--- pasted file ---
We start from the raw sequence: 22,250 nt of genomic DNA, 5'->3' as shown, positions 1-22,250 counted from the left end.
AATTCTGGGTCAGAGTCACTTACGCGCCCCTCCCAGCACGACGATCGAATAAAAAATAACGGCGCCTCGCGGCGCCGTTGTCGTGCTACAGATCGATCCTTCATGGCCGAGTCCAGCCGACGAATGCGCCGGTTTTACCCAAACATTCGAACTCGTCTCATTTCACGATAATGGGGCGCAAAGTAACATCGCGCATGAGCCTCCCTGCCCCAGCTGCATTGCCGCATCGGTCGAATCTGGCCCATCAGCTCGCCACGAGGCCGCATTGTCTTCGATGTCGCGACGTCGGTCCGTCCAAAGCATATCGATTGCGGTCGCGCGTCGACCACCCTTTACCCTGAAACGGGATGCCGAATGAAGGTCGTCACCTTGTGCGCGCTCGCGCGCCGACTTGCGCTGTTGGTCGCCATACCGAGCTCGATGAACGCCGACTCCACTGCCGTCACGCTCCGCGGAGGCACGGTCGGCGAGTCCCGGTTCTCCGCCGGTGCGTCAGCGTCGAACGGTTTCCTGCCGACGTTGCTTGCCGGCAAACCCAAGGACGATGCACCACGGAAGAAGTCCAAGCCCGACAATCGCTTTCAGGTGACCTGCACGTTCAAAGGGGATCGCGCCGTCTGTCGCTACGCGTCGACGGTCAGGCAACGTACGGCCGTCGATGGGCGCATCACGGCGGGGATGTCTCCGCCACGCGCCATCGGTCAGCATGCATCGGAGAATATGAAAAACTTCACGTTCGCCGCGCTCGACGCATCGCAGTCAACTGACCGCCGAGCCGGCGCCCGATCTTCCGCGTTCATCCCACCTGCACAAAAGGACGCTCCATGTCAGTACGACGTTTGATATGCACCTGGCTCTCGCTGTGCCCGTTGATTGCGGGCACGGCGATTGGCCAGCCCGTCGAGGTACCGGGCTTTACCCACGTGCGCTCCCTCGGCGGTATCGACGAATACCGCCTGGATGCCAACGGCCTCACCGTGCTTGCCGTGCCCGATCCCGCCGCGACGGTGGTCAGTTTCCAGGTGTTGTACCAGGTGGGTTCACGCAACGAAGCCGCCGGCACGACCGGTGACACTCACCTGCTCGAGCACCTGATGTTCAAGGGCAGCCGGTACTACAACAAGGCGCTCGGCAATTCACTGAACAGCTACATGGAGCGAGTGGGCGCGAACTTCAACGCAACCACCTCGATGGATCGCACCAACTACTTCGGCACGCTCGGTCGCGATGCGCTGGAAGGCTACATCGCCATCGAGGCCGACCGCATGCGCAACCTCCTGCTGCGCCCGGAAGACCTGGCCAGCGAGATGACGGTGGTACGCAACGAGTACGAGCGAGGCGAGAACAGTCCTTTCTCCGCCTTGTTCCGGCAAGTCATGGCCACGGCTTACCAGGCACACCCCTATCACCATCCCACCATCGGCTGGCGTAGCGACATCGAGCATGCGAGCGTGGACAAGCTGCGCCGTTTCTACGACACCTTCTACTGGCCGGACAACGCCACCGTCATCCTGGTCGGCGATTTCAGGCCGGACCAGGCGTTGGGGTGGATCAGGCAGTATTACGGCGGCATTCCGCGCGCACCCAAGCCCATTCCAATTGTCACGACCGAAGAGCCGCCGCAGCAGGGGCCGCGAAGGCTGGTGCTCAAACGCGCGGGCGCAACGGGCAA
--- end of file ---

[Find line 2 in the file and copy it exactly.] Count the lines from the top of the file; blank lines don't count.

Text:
AATTCTGGGTCAGAGTCACTTACGCGCCCCTCCCAGCACGACGATCGAATAAAAAATAACGGCGCCTCGCGGCGCCGTTGTCGTGCTACAGATCGATCCTTCATGGCCGAGTCCAGCCGACGAATGCGCCGGTTTTACCCAAACATTCGAACTCGTCTCATTTCACGATAATGGGGCGCAAAGTAACATCGCGCATGAGCCTCCCTGCCCCAGCTGCATTGCCGCATCGGTCGAATCTGGCCCATCAGCTCGCCACGAGGCCGCATTGTCTTCGATGTCGCGACGTCGGTCCGTCCAAAGCATATCGATTGCGGTCGCGCGTCGACCACCCTTTACCCTGAAACGGGATGCCGAATGAAGGTCGTCACCTTGTGCGCGCTCGCGCGCCGACTTGCGCTGTTGGTCGCCATACCGAGCTCGATGAACGCCGACTCCACTGCCGTCACGCTCCGCGGAGGCACGGTCGGCGAGTCCCGGTTCTCCGCCGGTGCGTCAGCGTCGAACGGTTTCCTGCCGACGTTGCTTGCCGGCAAACCCAAGGACGATGCACCACGGAAGAAGTCCAAGCCCGACAATCGCTTTCAGGTGACCTGCACGTTCAAAGGGGATCGCGCCGTCTGTCGCTACGCGTCGACGGTCAGGCAACGTACGGCCGTCGATGGGCGCATCACGGCGGGGATGTCTCCGCCACGCGCCATCGGTCAGCATGCATCGGAGAATATGAAAAACTTCACGTTCGCCGCGCTCGACGCATCGCAGTCAACTGACCGCCGAGCCGGCGCCCGATCTTCCGCGTTCATCCCACCTGCACAAAAGGACGCTCCATGTCAGTACGACGTTTGATATGCACCTGGCTCTCGCTGTGCCCGTTGATTGCGGGCACGGCGATTGGCCAGCCCGTCGAGGTACCGGGCTTTACCCACGTGCGCTCCCTCGGCGGTATCGACGAATACCGCCTGGATGCCAACGGCCTCACCGTGCTTGCCGTGCCCGATCCCGCCGCGACGGTGGTCAGTTTCCAGGTGTTGTACCAGGTGGGTTCACGCAACGAAGCCGCCGGCACGACCGGTGACACTCACCTGCTCGAGCACCTGATGTTCAAGGGCAGCCGGTACTACAACAAGGCGCTCGGCAATTCACTGAACAGCTACATGGAGCGAGTGGGCGCGAACTTCAACGCAACCACCTCGATGGATCGCACCAACTACTTCGGCACGCTCGGTCGCGATGCGCTGGAAGGCTACATCGCCATCGAGGCCGACCGCATGCGCAACCTCCTGCTGCGCCCGGAAGACCTGGCCAGCGAGATGACGGTGGTACGCAACGAGTACGAGCGAGGCGAGAACAGTCCTTTCTCCGCCTTGTTCCGGCAAGTCATGGCCACGGCTTACCAGGCACACCCCTATCACCATCCCACCATCGGCTGGCGTAGCGACATCGAGCATGCGAGCGTGGACAAGCTGCGCCGTTTCTACGACACCTTCTACTGGCCGGACAACGCCACCGTCATCCTGGTCGGCGATTTCAGGCCGGACCAGGCGTTGGGGTGGATCAGGCAGTATTACGGCGGCATTCCGCGCGCACCCAAGCCCATTCCAATTGTCACGACCGAAGAGCCGCCGCAGCAGGGGCCGCGAAGGCTGGTGCTCAAACGCGCGGGCGCAACGGGCAA